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Thursday, February 18, 2016

Nevada Caucus

Around the same time as the South Carolina Primary, the Nevada Caucus gives candidates a final testing ground before Super Tuesday.  The Democratic Caucus is Feb. 20, followed by the Republican Caucus of Feb. 23.

Nevada's main significance in the election process is it is one of a few early States.  It moved to the front relatively recently primarily thanks the work of Senate Majority Leader Harry Reid.  Over the years, it has moved back and forth between primaries and caucuses.  2016 will be its third caucus in a row.

A caucus differs from a primary in that people have to spend hours in a room to determine the delegates rather than simply cast a vote and leave.  Unlike the Iowa Caucus, the Nevada Caucus takes place during the day rather than in the evening.  It also lasts many more hours.  As a result, you have to be pretty dedicated to participate in such a long event, especially if it is a work day for you.  Consequently, results are usually the result of very low numbers of people.  Typically, a Caucus has about 50,000-60,000 participants total, and most of those on the Republican side.  In 2008, during the highly competitive Obama Clinton fight, Democrats combined turned out just over 10,000 participants.  Compare this to over 1 million who vote in the general election.

Many voters need to get time off from work to participate, so participation depends on whether your employer favors such participation.  Workers in Las Vegas are permitted to caucus at work rather then in their home districts.  Also, there is no private ballots, so you may be voting with your coworkers, your Union representative, and your boss present - all of them seeing who you support. As a result, voters may be pressured to vote differently than they might in a private ballot.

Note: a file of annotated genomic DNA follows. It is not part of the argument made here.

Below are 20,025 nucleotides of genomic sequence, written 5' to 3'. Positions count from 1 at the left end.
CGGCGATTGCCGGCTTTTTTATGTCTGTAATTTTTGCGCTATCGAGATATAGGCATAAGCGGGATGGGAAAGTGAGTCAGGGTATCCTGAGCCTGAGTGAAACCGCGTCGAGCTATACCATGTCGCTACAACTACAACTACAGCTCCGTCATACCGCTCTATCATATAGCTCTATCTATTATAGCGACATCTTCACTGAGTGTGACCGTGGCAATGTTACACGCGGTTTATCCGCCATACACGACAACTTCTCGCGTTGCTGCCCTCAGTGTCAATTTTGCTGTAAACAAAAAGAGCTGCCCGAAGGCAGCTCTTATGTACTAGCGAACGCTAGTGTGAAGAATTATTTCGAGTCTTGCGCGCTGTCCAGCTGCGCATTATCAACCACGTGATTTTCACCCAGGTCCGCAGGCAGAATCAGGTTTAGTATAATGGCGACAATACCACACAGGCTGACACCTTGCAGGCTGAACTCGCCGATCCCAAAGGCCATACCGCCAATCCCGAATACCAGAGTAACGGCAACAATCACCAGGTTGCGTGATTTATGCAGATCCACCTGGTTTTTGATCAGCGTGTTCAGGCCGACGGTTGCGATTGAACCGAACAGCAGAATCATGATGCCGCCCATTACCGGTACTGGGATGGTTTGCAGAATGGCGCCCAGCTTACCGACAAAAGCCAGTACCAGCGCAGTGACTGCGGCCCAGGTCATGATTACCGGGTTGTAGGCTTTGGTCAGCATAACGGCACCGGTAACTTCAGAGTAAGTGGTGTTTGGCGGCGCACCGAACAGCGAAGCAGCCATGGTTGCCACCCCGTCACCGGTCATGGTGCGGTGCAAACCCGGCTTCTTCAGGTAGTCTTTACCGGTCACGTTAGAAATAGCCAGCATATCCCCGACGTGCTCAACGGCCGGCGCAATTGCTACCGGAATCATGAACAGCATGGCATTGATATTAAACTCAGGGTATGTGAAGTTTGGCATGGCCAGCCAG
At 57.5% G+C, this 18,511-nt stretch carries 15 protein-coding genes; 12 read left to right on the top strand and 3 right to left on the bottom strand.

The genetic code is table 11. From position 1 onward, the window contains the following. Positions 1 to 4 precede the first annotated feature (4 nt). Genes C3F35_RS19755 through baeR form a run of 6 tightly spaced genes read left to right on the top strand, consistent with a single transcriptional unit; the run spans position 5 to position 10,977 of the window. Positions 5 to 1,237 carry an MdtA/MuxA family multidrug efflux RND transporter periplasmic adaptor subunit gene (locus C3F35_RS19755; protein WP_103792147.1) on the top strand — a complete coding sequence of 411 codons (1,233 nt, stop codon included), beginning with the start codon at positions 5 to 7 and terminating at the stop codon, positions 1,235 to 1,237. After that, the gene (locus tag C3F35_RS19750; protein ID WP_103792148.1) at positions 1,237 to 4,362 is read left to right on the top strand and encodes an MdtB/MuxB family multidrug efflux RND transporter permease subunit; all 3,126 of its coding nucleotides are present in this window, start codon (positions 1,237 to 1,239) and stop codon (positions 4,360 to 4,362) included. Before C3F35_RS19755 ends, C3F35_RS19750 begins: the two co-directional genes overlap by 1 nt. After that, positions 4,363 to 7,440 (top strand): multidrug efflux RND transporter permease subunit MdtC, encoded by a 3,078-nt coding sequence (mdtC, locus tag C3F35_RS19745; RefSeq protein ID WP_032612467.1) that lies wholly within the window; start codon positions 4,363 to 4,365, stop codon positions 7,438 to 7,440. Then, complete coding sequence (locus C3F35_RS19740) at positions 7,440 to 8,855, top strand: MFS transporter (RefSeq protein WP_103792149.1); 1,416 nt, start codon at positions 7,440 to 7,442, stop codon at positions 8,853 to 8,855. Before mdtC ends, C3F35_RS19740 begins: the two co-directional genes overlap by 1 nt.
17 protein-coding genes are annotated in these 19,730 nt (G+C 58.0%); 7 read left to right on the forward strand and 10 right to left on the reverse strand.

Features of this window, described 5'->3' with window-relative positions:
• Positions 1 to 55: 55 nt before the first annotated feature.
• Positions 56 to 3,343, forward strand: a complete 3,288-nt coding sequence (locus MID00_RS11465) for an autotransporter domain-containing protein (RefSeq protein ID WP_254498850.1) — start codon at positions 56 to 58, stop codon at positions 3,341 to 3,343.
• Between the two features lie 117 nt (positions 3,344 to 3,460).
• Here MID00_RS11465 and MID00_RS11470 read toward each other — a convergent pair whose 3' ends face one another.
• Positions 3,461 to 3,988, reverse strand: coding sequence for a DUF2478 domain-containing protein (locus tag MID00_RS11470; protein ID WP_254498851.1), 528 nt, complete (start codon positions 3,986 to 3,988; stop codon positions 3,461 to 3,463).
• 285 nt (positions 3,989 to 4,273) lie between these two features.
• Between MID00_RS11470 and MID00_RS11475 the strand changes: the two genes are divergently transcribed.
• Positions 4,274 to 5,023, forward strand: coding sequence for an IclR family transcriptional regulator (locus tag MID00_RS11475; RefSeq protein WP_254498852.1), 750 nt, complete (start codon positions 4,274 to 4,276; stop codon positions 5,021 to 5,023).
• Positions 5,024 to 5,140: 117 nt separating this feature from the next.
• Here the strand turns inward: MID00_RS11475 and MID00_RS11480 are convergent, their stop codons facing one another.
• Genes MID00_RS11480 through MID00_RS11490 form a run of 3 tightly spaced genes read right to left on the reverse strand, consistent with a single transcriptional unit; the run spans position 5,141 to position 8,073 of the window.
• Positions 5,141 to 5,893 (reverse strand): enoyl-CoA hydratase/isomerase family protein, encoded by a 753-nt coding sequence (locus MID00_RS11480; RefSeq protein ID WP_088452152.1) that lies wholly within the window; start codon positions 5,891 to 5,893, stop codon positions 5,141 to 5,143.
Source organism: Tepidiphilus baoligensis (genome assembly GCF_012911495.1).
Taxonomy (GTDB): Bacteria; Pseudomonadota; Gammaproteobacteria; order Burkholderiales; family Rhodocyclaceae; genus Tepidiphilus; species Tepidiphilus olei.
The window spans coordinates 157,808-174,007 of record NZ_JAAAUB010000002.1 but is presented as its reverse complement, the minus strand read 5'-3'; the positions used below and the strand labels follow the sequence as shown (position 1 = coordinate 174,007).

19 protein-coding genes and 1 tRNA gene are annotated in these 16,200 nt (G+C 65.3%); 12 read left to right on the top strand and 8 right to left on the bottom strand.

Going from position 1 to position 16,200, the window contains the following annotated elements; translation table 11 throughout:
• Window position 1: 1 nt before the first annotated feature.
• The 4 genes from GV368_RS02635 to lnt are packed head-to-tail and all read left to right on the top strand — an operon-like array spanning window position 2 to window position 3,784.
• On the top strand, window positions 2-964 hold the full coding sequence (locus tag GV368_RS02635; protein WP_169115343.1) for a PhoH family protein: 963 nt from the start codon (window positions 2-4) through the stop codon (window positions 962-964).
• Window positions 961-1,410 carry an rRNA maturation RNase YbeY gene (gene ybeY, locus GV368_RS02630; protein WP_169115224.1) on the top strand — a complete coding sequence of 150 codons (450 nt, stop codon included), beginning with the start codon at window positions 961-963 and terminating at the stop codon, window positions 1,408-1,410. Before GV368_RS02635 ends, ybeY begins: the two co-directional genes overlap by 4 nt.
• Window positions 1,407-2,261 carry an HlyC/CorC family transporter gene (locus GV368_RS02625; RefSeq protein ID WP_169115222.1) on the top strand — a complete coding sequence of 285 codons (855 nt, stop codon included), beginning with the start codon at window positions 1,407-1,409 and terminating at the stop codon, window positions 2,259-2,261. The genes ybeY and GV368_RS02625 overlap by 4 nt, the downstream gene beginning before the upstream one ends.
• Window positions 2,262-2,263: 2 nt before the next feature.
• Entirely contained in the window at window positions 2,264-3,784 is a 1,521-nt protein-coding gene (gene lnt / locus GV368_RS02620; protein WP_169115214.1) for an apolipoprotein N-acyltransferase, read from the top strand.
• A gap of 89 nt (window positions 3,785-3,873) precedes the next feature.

All of this means that Nevada is not really a good sampling of a candidate's popularity.  It is a test of a campaign's organizational skills and ability to get out the vote.  Larger establishment campaigns with high levels of funding and organization tend to thrive in this environment.

The state is the first with a significant Hispanic population, but since the caucus is not really a good measure of voter sentiment, I'm not sure how predictive any result really is for the Hispanic vote nationally.

I could only find results for the last two elections:

  • 2012 – Mitt Romney (50.02%), Newt Gingrich (21.10%), Ron Paul (18.73%), Rick Santorum (9.94%)
  • 2008 – Mitt Romney (51.1%), Ron Paul (13.73%), John McCain (12.75%), Mike Huckabee (8.16%), Fred Thompson (7.94%), Rudy Giuliani (4.31%), Duncan Hunter (2.01%)
  • 2012 – Barack Obama, (98.3%), Uncommitted (0.7%)
  • 2008 – Hillary Clinton (50.8%), Barack Obama (45.1%)

Right now polling shows Trump with about 1/3 of the vote, Cruz with around 20% and the others back between 10-15%.  That said, there have been far fewer polls in the State and most are now quite dated.  So polling results are of limited use.  Further this Caucus favors well funded organization. Cruz was able to out organize everyone else to win the Iowa Caucus.  Trump, however, will not likely be out maneuvered again.  As a Las Vegas Casino owner, he will likely be able to organize and turn out larger numbers.  Expect Trump and Cruz both to do better than the polling suggests.  Bush's money might help him here in the race for third place.  But expect everyone else in the pack to lag behind.

Among the Democrats, Clinton and Sanders are polling at about dead even, with both close to 50%. Sanders tends to have the edge in dedicated volunteers, but I really think Clinton's organization and money will carry the day.  Union support tends to help here among Democrats which should also benefit Clinton.  I predict a fairly comfortable Clinton victory, though closer than in South Carolina.


Look for Clinton and Trump to win in Nevada, though it will mean relatively little going into Super Tuesday

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